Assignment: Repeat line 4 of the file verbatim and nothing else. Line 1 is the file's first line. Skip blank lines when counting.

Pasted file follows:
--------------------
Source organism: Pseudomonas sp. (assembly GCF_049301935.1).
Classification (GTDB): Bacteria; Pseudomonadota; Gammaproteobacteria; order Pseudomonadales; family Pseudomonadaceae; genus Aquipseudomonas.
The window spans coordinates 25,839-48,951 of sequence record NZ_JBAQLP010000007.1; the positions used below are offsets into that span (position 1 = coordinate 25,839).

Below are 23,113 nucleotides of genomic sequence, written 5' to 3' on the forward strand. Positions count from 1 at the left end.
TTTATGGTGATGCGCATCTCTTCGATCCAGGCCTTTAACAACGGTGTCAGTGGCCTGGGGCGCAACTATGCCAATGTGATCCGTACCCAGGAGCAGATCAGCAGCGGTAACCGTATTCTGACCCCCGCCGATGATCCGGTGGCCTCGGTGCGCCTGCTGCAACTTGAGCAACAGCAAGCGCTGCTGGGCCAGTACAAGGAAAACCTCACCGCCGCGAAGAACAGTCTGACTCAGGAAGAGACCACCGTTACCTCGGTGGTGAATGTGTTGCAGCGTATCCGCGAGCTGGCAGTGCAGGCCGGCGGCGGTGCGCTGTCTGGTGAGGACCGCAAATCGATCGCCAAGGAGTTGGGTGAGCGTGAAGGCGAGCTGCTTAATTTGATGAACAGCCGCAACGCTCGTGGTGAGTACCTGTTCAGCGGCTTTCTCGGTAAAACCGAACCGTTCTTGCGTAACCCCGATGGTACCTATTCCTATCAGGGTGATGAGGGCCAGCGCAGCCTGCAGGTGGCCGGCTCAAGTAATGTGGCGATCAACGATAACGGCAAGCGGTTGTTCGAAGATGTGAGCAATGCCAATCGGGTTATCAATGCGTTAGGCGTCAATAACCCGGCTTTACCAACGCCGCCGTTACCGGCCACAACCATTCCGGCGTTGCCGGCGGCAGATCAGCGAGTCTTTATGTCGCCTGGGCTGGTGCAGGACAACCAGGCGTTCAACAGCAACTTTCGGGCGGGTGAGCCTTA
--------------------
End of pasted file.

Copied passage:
Below are 23,113 nucleotides of genomic sequence, written 5' to 3' on the forward strand. Positions count from 1 at the left end.